improvements in energy efficiencies to 2031.17 Such an
The changes in occupation demand in the 25-year outcome is evidently unlikely: improvements in energy
period of study are driven mostly by the changes in a efficiency and reductions in emissions and wastage
few sectors: are likely to occur (and probably quite substantially)
between 2006 and 2031. The following projections may
• Half of all legislators, administrators, and therefore be considered conservative as sustainability
managers will work in business services, retail and becomes an increasingly integral component of the
wholesale. Auckland region’s economy.

17
The model does assume eco-efficiency gains in electricity demand,
provided by the Ministry of Economic Development. These are
assumed to be brought about by technological change within the
economy (at a rate of 0.75 per cent per annum).

Table 6: Sub-groups of occupations, 2006–2031

Occupations 2006 2011 2016 2021 2031


Legislators, administrators, and managers 108,550 120,903 135,045 148,957 178,334
Legislators and administrators 7644 8,737 10,064 11,487 14,829
Corporate managers 100,906 112,166 124,981 137,470 163,505
Professionals 98,199 108,771 121,448 134,713 164,768
Physical, mathematical and engineering science 24,975 28,572 32,853 37,488 48,510
professionals
Life science and health professionals 15,438 16,193 17,277 18,414 20,981
Teaching professionals 23,672 24,699 25,957 26,992 28,584
Other professionals 34,114 39,307 45,361 51,819 66,,693
Technicians and associate professionals 86,956 94,853 104,372 113,799 134,217
Physical science and engineering associate 17,689 18,200 19,003 19,753 21,423
professionals
Life science and health associate professionals 4,878 4,959 5,135 5,351 5,966
Other associate professionals 64,389 71,694 80,234 88,695 106,828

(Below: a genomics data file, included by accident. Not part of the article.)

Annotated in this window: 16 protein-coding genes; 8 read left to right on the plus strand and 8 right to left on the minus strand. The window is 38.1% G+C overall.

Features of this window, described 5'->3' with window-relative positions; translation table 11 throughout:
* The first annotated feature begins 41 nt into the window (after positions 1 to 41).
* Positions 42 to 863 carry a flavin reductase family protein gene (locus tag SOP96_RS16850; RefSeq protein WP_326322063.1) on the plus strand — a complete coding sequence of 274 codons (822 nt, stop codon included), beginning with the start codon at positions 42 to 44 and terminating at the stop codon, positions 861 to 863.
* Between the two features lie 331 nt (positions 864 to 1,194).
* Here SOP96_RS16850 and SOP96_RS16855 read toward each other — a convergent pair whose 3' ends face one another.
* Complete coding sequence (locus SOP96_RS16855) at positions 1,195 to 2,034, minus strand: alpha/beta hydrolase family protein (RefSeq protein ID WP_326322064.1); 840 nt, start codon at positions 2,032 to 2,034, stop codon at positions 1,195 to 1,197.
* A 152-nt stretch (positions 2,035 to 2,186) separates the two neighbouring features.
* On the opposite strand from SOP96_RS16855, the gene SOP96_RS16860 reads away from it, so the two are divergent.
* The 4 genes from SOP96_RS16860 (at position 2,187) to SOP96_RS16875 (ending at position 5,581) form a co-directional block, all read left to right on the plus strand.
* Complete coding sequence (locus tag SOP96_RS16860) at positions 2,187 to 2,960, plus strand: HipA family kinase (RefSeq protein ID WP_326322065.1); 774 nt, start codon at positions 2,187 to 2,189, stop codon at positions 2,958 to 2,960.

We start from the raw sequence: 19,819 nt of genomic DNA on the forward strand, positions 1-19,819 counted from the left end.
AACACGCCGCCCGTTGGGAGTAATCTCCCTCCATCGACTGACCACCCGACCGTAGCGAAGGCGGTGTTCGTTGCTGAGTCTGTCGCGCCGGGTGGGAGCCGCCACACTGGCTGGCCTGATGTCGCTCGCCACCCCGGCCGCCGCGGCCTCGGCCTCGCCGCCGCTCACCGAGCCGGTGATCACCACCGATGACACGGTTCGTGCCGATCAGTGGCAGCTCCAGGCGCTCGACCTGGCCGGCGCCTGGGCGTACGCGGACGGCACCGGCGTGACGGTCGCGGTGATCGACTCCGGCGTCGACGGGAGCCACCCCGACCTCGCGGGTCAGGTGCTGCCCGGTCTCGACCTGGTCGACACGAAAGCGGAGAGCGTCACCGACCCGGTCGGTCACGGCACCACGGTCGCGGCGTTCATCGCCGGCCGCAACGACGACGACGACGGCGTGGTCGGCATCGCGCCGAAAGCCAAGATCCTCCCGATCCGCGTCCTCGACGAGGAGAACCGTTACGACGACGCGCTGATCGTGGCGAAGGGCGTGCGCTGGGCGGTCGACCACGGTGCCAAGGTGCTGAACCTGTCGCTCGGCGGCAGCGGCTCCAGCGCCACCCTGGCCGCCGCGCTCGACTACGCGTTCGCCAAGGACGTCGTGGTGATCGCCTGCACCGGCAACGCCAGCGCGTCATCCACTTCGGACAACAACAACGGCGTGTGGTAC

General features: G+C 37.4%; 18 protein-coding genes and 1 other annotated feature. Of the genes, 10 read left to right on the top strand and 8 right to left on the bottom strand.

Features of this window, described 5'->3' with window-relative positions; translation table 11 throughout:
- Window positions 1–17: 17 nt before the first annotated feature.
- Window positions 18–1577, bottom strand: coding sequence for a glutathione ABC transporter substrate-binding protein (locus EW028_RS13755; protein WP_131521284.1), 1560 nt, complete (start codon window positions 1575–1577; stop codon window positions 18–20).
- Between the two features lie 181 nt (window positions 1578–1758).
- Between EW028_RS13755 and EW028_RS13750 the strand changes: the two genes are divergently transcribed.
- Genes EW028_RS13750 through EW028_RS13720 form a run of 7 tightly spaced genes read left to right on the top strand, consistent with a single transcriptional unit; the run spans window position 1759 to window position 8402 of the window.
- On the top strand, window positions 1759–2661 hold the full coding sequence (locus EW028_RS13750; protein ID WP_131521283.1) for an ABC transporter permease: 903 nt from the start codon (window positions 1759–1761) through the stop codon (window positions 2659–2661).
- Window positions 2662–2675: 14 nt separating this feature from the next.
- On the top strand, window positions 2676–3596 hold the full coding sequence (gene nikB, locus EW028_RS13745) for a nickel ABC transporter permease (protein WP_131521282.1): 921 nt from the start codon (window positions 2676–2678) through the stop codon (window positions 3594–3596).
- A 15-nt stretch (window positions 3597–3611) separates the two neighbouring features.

Clerks 78,482 77,512 77,272 76,665 75,890
Office clerks 57,146 55,724 54,530 52,863 49,237
Customer services clerks 21,336 21,788 22,742 23,802 26,653
Agricultural and fishery workers 11,432 11,382 11,430 11,349 11,038

Source: Horizon 2031 scenario, ARC 2008


Note: Occupations are based on the New Zealand Standard Classification of Occupations 1999 (NZSCO99).

31
Economic Futures for the Auckland Region: Part 2 Scenarios for economic development – April 09

3.7.1 Energy use The model, although conservative, forecasts a declining


trend in energy use per unit of GRP in the long term.
When aggregated, the total energy use of the Auckland By 2031 energy use per unit of GRP is projected to
region’s economy in 2006 was 189,702 terajoules. have fallen to a ratio of 3.25 from a ratio of 3.45 in
This includes aviation fuel, black liquor, coal, diesel, 2006. In other words, less energy is consumed to
electricity, fuel oil, geothermal energy, liquefied produce $1 of output. This can be explained by a
petroleum gas, natural gas, petrol and wood. Under change in the industrial structure of the economy,
the Horizon 2031 scenario, energy use in the region is moving away from heavy manufacturing industries. As
projected to increase by 12.6 per cent in the short term discussed previously, any efficiency gains in energy use
(to 2011), 25.3 per cent in the medium term (to 2016), are not taken into account in this model.
and 68.3 per cent in the long term to reach 319,183 TJ
of total energy consumption in 2031. Average annual The largest energy consumers in Auckland are:
growth rates are forecast to be 2.4 per cent, 2.3 per
cent, and 2.1 per cent in the short-, medium- and • the basic metal manufacturing sector, which made
long-term periods, respectively. By 2031, industry will up 13 per cent of the total 189,702 TJ consumed
consume three-quarters of all energy consumed in the in 2006
region, and households one-quarter.

Table 7: Top 10 energy-intense sectors in Auckland, 2006–2031

Energy (TJ, Oil Equivalents) 2006 2011 2016 2031


Basic metal manufacturing 24,761 28,704 30,303 36,540
Road transport 14,511 16,245 18,154 24,678
Air transport, services to transport, and storage 11,310 12,975 15,312 23,051